In the world of vegan protein it can often be difficult to find a food option that is easy to make, offers exceptional flavor and texture and is minimally processed. You can usually pick two of these options. And you can almost forget about finger food that fits this category. Try making tofu cubes, tempeh chunks or seitan strips appeal as hors d'oeuvres at a large party and you’ll see what I mean. “What is this stuff?” Yuba knots are particularly interesting because they have the ability to be assembled into a freeform food while having a mixture of stringy, meaty and puff pastry characteristics, which keeps them from feeling too foreign.
What is yuba?
Yuba is the Japanese word for tofu skin. Immediately after soy milk is produced, the hot soy milk is exposed to cool air. This causes the proteins in the soy milk to coagulate and bind together, forming a sheet on the surface if the soy milk isn’t stirred to inhibit this process. Many soy milk production facilities have a stirring device to stop the tofu from coagulating. Many other soy milk makers embrace this formation, lifting the sheets off and hanging them to partially dry into yuba.
After the sheets are mostly dried, they can be sliced into strips to be enjoyed in stir fries or even as a high protein stand-in for pasta. Yuba can even be layered and baked into freeform bites similar to how puff pastry is used. Since it can be used freeform, you can let your imagination run wild. Instead of tying them into knots, go ahead and make them into stuffed cigars or croissants, because why not?
The hardest part of working with yuba is finding it. I was able to find it at Sunshine Mart which is a Japanese market in the Lower East Side in New York City. I was only able to find it after going back a second time where they finally were able to locate it for me in a refrigerated section I had overlooked earlier. This yuba was frozen and a few millimeters thick. It didn't have very much durability and I had to be careful to keep it from tearing while working with it, probably due to it being frozen.
Not all yuba is created equal
People in the West Coast might have more luck because Hodo Soy Beanery, based out of Berkeley, California, makes excellent yuba that can be found in many natural markets. Their yuba is considerably thinner and much more durable, most likely due to it not being frozen.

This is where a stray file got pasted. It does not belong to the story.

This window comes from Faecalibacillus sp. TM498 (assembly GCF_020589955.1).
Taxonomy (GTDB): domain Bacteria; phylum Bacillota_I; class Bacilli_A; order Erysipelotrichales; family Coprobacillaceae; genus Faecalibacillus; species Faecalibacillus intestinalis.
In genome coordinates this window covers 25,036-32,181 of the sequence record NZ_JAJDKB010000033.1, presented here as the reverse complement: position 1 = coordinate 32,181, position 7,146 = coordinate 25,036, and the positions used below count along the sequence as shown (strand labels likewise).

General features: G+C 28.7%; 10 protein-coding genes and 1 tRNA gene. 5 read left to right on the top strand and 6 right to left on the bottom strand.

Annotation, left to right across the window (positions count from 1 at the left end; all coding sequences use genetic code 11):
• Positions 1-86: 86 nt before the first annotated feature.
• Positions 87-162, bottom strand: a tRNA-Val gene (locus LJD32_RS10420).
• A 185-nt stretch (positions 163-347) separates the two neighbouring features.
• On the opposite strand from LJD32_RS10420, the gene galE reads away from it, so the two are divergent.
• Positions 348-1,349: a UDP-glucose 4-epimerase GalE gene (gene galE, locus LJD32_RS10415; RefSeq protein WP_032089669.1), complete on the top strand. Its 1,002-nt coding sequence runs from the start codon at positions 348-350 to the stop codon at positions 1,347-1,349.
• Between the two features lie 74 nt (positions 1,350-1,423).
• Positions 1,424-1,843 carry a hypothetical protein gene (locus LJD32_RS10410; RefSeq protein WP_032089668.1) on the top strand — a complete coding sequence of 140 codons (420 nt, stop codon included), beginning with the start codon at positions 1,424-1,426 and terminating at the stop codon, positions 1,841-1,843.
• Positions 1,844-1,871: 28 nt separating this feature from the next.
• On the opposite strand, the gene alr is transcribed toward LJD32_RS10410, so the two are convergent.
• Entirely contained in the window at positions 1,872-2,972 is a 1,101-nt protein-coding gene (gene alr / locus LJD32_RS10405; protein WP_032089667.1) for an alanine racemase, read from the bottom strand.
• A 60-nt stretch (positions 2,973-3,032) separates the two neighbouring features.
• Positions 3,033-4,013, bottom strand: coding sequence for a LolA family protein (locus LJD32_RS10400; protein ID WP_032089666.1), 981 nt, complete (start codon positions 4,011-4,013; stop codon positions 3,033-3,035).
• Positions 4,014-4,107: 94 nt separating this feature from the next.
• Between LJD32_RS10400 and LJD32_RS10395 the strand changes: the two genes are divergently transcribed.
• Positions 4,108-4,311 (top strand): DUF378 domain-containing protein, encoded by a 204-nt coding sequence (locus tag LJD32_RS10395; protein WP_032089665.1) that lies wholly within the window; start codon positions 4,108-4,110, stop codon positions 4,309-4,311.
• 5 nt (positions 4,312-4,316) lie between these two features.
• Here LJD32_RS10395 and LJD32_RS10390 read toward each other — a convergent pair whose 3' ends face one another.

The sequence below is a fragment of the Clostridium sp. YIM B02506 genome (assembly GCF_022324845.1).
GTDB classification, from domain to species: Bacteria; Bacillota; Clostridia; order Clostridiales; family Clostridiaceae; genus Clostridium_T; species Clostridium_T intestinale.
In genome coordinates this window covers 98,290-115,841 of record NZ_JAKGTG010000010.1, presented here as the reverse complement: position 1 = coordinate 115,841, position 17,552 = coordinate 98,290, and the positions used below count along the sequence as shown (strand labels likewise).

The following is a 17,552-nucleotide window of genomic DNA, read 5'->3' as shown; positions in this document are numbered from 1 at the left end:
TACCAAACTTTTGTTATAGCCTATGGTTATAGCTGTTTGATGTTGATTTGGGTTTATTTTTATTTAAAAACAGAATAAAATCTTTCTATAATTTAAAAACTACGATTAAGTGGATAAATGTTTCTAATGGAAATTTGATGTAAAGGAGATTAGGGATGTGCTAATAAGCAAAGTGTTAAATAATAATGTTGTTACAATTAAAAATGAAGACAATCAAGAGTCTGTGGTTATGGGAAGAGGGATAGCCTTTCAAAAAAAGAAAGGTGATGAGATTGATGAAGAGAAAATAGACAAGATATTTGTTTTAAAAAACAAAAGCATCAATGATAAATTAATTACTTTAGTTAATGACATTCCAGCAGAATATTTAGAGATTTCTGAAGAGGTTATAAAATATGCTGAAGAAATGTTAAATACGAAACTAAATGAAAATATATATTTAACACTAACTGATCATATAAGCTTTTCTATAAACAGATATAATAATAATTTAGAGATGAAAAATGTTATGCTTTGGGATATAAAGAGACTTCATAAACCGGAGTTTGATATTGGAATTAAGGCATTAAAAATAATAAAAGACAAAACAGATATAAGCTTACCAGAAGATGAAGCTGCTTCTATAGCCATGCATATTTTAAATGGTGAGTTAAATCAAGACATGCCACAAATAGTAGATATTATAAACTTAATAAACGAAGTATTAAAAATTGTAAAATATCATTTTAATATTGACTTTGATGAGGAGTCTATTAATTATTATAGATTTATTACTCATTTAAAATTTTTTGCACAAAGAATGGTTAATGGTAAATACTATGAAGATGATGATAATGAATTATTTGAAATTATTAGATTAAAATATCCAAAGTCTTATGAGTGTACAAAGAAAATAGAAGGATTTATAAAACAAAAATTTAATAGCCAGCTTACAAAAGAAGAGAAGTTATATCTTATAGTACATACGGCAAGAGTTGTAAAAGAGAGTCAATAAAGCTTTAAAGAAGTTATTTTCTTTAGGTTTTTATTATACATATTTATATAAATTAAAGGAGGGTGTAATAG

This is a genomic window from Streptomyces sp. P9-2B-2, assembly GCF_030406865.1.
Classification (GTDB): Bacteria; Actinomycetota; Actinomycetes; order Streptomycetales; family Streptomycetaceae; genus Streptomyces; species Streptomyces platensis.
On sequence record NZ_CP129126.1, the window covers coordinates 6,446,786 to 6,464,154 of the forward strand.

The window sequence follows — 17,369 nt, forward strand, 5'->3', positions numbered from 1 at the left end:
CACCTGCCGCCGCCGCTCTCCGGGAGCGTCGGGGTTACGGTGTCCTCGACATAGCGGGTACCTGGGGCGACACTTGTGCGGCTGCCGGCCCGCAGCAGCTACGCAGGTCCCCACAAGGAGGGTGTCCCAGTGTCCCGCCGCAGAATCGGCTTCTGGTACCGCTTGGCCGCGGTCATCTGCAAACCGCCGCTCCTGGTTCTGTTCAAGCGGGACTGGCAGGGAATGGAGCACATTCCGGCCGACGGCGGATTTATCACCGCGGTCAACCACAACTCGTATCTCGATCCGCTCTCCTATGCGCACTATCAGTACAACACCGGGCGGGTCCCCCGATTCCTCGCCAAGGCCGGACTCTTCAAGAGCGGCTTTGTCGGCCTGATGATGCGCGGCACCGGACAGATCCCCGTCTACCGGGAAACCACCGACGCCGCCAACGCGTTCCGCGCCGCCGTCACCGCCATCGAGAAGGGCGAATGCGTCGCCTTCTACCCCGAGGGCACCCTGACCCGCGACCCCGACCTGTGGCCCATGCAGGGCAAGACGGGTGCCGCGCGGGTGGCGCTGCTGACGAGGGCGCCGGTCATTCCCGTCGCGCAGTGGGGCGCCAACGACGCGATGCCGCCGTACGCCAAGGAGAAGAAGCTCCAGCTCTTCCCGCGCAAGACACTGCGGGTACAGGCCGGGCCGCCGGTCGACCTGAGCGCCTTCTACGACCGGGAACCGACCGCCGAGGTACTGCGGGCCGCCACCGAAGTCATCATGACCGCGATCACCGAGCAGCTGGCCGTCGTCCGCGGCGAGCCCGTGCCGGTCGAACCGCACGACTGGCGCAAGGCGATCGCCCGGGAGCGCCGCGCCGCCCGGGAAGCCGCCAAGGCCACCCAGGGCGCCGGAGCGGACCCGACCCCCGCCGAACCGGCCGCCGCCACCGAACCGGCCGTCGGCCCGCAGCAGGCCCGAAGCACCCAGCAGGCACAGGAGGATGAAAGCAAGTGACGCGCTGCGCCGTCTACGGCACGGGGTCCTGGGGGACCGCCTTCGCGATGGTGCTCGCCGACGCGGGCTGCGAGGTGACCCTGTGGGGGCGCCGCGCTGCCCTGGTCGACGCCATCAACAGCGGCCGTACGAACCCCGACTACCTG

In this yuba knot recipe, yuba is cut into strips, tied into knots, soaked in a marinade then baked to perfection. The texture is succulent, savory, meaty and well textured. They don’t resemble anything like seitan, tempeh or tofu which is a refreshing change. It won’t seem like these yuba knots spawned from soy milk and your guests won’t care where they came from after they take a bite. It’s the puff pastry of protein.
I opted to go with a French flavor inspiration in these Yuba Knots to keep the recipe fun and different. I wanted the French inspired flavors of white wine and herbes de Provence to be combined with subtle barbecue characteristics. If you just want to throw something together faster, you can substitute the whole marinade with about 2 ¼ cups barbecue sauce to make easy barbecue yuba knots.
Yuba Tofu Skin Knots Recipe
4, 2 ounce packages of yuba (tofu skin)
1 cup water
½ cup white wine
6 Tablespoons canola oil
¼ cup shiro miso
1 Tablespoon herbes de Provence
1 Tablespoon tomato paste
4 teaspoons lemon juice
2 teaspoons barley malt
1 ½ teaspoons onion granules
½ teaspoon garlic powder
½ teaspoon black pepper
½ teaspoon liquid smoke
½ teaspoon salt
1) Defrost your yuba
If your yuba sheets are frozen, take them out of the freezer so they can thaw out completely. If they came with a flavor packet, discard it. Line two baking sheets with parchment paper and set aside.
2) Prepare your marinade
Add all the ingredients except the yuba to a blender and blend on high for 1 minute. Transfer the marinade to a shallow wide bowl.
3) Tie the yuba into knots and marinade them
If your yuba is a few millimeters thick, cut it into strips roughly 1 inch wide and 7 inches long. If it's about 1 millimeter thick, cut it into roughly 2 inches wide and 7 inches long and fold it in half lengthwise. This will ensure your yuba knots are able to be tied into a large enough knot that will absorb the marinade optimally. Carefully tie each piece into a loose knot. Don’t worry about making them look perfect. Your yuba knots are going to be irregular and deformed. Embrace it! Transfer the yuba knots to the liquid and soak them anywhere from two hours to two days in the refrigerator. When everything is done marinating, you should save your leftover marinade for marinading other things, add it to stir fries or even use it as a pasta sauce.
4) Bake your yuba knots to perfection
Preheat your oven to 350F (177C). Place the yuba knots on the baking sheet spaced about 1 ½ inches apart. Bake for 20 minutes then reduce heat to 300F (149C) and bake until golden brown, an additional 20 to 30 minutes. This baking method allows them to brown properly then dry out to the proper level so they’re crispy on the outside and moist and succulent on the inside. After the yuba knots cool, you may want to pull away any blotches of dark, burned marinade that have dripped onto the baking sheet from any of the yuba knots. You may have to vary your baking times slightly depending on the type of yuba you’re using. This recipe makes about 12 Vegan Yuba Tofu Skin Knots.
Get a price on the Blender I Recommend at Amazon.